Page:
OSMP Mission

The Open Space and Mountain Parks Department preserves and protects the natural environment and land resources that characterize Boulder. We foster appreciation and use that sustain the natural values of the land for current and future generations.

Open Space Board of Trustees

The Open Space Board of Trustees makes recommendations to City Council and staff on the acquisition and management of Open Space.

Structure

OSMP Organizational Chart

The Open Space and Mountain Parks Department manages permanently protected land and area that is now over 45,000 acres and contains approximately 155 miles of developed and maintained trails. The department is divided into five divisions:

  • Director Team
  • Central Services
  • Community Connections and Partnerships
  • Resources and Stewardship
  • Trails and Facilities

Some Facts About Boulder's Open Space and Mountain Parks

What: Over 45,000 acres of land has been preserved and protected. Wildlife habitat, unique geologic features, greenways and 155 miles of trails are all part of Open Space and Mountain Parks. Learn more about land acquisitions.

When: Open Space preservation began in 1898! See more below.

Where: Boulder's Open Space and Mountain Parks form a buffer around the city, helping to establish its own, separate identity from neighboring communities. Agricultural lands along the Boulder/Denver Turnpike and the Diagonal Highway provide a scenic entry into Boulder. Mountain backdrop and riparian greenways are also part of OSMP. The system forms the framework within which development occurs in the Boulder Valley.

How: Through sales tax revenues, bond issues, private donations and development dedications. Acquisitions are approved by the Open Space Board of Trustees and City Council with opportunity for public input.

Why: The city charter states that open space land shall be acquired, maintained, preserved, retained, and used only for eight specific purposes.

Who: You! The people of Boulder, by their support of Open Space and Mountain Parks for over a century.

History of Boulder's Open Space and Mountain Parks

The OSMP program is the product of a long history of actions taken by the residents of Boulder to preserve buffer areas, natural areas, and the mountain backdrop.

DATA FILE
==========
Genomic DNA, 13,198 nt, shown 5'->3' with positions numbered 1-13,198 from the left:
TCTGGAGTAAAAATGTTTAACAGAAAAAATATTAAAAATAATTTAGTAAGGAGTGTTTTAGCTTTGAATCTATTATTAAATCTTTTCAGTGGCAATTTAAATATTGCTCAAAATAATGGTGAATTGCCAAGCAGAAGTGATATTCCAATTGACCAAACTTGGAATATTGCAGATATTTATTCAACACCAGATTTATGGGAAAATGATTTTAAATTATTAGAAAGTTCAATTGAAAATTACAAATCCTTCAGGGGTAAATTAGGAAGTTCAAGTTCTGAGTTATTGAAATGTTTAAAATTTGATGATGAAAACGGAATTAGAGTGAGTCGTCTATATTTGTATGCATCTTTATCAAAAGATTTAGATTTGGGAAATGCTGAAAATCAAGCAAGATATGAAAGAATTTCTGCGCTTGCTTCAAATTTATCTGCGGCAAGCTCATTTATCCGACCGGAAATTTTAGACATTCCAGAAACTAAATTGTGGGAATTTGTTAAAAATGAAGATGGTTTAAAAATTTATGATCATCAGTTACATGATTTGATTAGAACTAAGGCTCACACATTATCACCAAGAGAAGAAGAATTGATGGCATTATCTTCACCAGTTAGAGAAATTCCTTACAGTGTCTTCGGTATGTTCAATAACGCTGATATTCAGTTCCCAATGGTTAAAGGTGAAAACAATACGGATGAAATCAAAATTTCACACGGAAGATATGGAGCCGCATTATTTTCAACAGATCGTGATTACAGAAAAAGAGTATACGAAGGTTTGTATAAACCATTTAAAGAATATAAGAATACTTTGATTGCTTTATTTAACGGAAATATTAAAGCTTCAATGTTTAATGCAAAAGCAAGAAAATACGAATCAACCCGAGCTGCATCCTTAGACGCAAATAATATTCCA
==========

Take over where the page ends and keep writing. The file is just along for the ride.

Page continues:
Innovation at the Grassroots - Land Preservation History:

  • 1898 – Residents purchased the alfalfa fields and apple orchards of Bachelder Ranch (present site of Chautauqua Park). That purchase was paid for with a bond issue.
  • 1907 – A federal grant of 1,600 acres of land on Flagstaff Mountain.
  • 1912 – Boulder residents purchased another 1,200 acres of Flagstaff Mountain for $1.25 an acre.
  • 1959 – PLAN Boulder County formed; the group has successfully campaigned for many land preservation issues.
  • 1959 – A charter amendment was passed, establishing a "blue line" above which city water would not be supplied.
  • 1964 – Residents organized to protest the planned development of a luxury hotel on Enchanted Mesa, and the City Council voted to condemn the land and force its sale. Activists raised small donations from the community until they reached the purchase price.
  • 1967 – Boulder voters made history by approving a 0.40 of a cent sales tax specifically to buy, manage, and maintain open space, the first time residents in any U.S. city had voted to tax themselves specifically for open space. The sales tax measure passed by a 57 percent majority.
  • 1971 – A charter amendment passed allowing City Council to issue bonds for the acquisition of open space.
  • 1973 – Resident activists successfully called for the creation of a separate Open Space Department focused on acquiring and maintaining natural land. The City Council created the Open Space Board of Trustees.
  • 1978 – The Boulder Valley Comprehensive Plan was adopted.
  • 1986 – A charter amendment providing more permanent protection for open space lands was adopted with passage by 77 percent of the voters.
  • 1989 – 76 percent of voters added 0.33 of a cent to the sales tax for a period of 15 years to accelerate open space preservation; in 1997, voters extended the tax through 2018.
  • 2003 – Voters added 0.15 of a cent sales tax through 2019 to fund continued land acquisitions and maintenance.
  • 2013 – Voters approved a tax measure extending 0.22 of the 0.33 cent sales tax that was set to expire in 2018. That tax now expires in 2034. After Jan. 1, 2035, the 0.22 tax will drop to 0.1 cents, and will be permanently dedicated to open space purposes. Additionally, a ballot measure addressing the 0.15 cent sales tax set to sunset at the end of 2019 passed. After the tax expires, it will be extended, but allocated for other city purposes.

Advisory Boards, Commissions, and Working Groups